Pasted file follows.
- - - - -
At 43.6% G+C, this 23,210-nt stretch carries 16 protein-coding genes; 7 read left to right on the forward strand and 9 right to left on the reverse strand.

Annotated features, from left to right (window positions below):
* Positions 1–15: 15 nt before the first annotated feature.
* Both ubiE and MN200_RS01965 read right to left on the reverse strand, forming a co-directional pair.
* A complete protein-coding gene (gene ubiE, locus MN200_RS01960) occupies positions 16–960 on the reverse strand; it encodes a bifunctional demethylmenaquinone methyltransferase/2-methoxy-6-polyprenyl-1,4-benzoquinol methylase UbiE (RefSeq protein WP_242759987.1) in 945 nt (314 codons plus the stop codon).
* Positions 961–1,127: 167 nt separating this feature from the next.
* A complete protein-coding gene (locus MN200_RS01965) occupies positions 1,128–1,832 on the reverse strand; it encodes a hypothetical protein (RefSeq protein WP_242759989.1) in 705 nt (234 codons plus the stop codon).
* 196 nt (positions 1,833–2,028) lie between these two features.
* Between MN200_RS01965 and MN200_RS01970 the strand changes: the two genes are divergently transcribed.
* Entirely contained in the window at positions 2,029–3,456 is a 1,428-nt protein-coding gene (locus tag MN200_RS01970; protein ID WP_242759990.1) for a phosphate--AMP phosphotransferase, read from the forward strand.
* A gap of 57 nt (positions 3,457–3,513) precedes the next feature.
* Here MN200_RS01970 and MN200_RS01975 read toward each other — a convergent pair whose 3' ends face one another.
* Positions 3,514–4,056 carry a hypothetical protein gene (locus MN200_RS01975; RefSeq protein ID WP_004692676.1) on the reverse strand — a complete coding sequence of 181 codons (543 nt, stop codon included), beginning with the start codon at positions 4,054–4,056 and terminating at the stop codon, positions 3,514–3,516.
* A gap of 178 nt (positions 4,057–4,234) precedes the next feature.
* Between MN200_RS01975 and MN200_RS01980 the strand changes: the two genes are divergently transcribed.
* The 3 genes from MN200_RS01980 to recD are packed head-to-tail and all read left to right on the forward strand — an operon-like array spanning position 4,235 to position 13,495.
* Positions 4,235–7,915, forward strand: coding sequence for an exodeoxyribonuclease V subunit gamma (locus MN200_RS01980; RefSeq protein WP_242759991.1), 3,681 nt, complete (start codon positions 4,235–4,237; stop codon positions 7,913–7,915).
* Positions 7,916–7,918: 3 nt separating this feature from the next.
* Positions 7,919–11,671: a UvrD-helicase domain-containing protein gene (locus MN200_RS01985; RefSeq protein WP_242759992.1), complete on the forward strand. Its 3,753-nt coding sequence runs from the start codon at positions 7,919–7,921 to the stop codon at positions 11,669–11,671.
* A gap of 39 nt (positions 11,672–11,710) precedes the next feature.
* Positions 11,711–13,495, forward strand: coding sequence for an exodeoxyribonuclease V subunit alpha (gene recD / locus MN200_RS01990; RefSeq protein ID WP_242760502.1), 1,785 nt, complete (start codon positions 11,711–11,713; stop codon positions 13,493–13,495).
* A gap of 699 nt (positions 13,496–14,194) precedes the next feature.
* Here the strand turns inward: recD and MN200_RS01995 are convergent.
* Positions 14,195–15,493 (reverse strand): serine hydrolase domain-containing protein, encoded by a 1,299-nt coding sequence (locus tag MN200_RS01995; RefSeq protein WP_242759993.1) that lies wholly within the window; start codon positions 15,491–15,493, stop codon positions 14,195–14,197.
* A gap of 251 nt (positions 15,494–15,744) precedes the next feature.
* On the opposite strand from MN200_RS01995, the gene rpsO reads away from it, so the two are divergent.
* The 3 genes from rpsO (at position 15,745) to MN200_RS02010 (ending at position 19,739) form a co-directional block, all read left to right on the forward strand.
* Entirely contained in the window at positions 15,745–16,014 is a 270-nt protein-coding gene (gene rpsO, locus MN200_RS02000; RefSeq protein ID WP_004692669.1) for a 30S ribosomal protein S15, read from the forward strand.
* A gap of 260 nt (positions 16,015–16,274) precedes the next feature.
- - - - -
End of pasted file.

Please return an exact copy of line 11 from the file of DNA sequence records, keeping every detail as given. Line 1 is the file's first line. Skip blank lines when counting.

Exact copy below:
* A gap of 57 nt (positions 3,457–3,513) precedes the next feature.